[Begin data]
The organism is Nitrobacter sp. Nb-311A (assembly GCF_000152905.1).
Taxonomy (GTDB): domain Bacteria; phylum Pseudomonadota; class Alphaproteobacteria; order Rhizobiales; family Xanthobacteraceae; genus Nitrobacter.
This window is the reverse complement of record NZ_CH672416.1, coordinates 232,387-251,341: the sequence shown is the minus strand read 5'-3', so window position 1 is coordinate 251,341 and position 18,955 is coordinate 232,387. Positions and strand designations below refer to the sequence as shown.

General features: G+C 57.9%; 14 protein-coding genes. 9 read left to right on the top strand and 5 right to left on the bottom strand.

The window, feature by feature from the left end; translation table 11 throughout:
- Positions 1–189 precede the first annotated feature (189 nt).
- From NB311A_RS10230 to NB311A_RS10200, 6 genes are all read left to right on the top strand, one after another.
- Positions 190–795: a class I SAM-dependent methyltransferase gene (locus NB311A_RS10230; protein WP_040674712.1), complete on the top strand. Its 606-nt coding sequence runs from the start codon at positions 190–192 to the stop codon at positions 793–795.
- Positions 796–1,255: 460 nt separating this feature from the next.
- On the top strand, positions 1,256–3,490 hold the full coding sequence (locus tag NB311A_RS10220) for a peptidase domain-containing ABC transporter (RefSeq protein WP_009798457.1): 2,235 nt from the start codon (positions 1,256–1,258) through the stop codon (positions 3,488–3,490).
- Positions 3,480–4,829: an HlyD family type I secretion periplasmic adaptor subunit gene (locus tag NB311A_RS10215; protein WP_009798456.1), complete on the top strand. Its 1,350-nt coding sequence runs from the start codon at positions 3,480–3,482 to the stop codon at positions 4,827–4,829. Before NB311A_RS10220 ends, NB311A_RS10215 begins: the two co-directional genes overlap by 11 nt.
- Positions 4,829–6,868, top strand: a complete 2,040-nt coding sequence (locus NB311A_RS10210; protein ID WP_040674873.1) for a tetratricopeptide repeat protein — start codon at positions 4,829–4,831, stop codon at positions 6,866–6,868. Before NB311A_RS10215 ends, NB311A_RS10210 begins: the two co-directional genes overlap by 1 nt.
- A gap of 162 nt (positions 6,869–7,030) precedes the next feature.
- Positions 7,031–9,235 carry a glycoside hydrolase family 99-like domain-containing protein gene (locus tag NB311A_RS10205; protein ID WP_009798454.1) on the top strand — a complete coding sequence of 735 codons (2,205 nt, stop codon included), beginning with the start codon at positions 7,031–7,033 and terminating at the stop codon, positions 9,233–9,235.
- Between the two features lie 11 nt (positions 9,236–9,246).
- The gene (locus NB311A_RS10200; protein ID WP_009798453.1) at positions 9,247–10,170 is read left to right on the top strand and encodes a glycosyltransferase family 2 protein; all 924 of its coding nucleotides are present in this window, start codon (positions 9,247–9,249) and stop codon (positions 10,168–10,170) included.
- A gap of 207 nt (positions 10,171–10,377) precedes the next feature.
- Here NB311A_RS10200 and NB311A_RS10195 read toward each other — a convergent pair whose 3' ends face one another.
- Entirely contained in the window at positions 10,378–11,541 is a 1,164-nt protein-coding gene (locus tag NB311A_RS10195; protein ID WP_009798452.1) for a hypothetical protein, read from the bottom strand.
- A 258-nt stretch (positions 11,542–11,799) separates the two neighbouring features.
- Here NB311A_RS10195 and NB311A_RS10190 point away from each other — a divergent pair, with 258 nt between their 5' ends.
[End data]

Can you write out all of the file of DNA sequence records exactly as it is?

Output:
The organism is Nitrobacter sp. Nb-311A (assembly GCF_000152905.1).
Taxonomy (GTDB): domain Bacteria; phylum Pseudomonadota; class Alphaproteobacteria; order Rhizobiales; family Xanthobacteraceae; genus Nitrobacter.
This window is the reverse complement of record NZ_CH672416.1, coordinates 232,387-251,341: the sequence shown is the minus strand read 5'-3', so window position 1 is coordinate 251,341 and position 18,955 is coordinate 232,387. Positions and strand designations below refer to the sequence as shown.

General features: G+C 57.9%; 14 protein-coding genes. 9 read left to right on the top strand and 5 right to left on the bottom strand.

The window, feature by feature from the left end; translation table 11 throughout:
- Positions 1–189 precede the first annotated feature (189 nt).
- From NB311A_RS10230 to NB311A_RS10200, 6 genes are all read left to right on the top strand, one after another.
- Positions 190–795: a class I SAM-dependent methyltransferase gene (locus NB311A_RS10230; protein WP_040674712.1), complete on the top strand. Its 606-nt coding sequence runs from the start codon at positions 190–192 to the stop codon at positions 793–795.
- Positions 796–1,255: 460 nt separating this feature from the next.
- On the top strand, positions 1,256–3,490 hold the full coding sequence (locus tag NB311A_RS10220) for a peptidase domain-containing ABC transporter (RefSeq protein WP_009798457.1): 2,235 nt from the start codon (positions 1,256–1,258) through the stop codon (positions 3,488–3,490).
- Positions 3,480–4,829: an HlyD family type I secretion periplasmic adaptor subunit gene (locus tag NB311A_RS10215; protein WP_009798456.1), complete on the top strand. Its 1,350-nt coding sequence runs from the start codon at positions 3,480–3,482 to the stop codon at positions 4,827–4,829. Before NB311A_RS10220 ends, NB311A_RS10215 begins: the two co-directional genes overlap by 11 nt.
- Positions 4,829–6,868, top strand: a complete 2,040-nt coding sequence (locus NB311A_RS10210; protein ID WP_040674873.1) for a tetratricopeptide repeat protein — start codon at positions 4,829–4,831, stop codon at positions 6,866–6,868. Before NB311A_RS10215 ends, NB311A_RS10210 begins: the two co-directional genes overlap by 1 nt.
- A gap of 162 nt (positions 6,869–7,030) precedes the next feature.
- Positions 7,031–9,235 carry a glycoside hydrolase family 99-like domain-containing protein gene (locus tag NB311A_RS10205; protein ID WP_009798454.1) on the top strand — a complete coding sequence of 735 codons (2,205 nt, stop codon included), beginning with the start codon at positions 7,031–7,033 and terminating at the stop codon, positions 9,233–9,235.
- Between the two features lie 11 nt (positions 9,236–9,246).
- The gene (locus NB311A_RS10200; protein ID WP_009798453.1) at positions 9,247–10,170 is read left to right on the top strand and encodes a glycosyltransferase family 2 protein; all 924 of its coding nucleotides are present in this window, start codon (positions 9,247–9,249) and stop codon (positions 10,168–10,170) included.
- A gap of 207 nt (positions 10,171–10,377) precedes the next feature.
- Here NB311A_RS10200 and NB311A_RS10195 read toward each other — a convergent pair whose 3' ends face one another.
- Entirely contained in the window at positions 10,378–11,541 is a 1,164-nt protein-coding gene (locus tag NB311A_RS10195; protein ID WP_009798452.1) for a hypothetical protein, read from the bottom strand.
- A 258-nt stretch (positions 11,542–11,799) separates the two neighbouring features.
- Here NB311A_RS10195 and NB311A_RS10190 point away from each other — a divergent pair, with 258 nt between their 5' ends.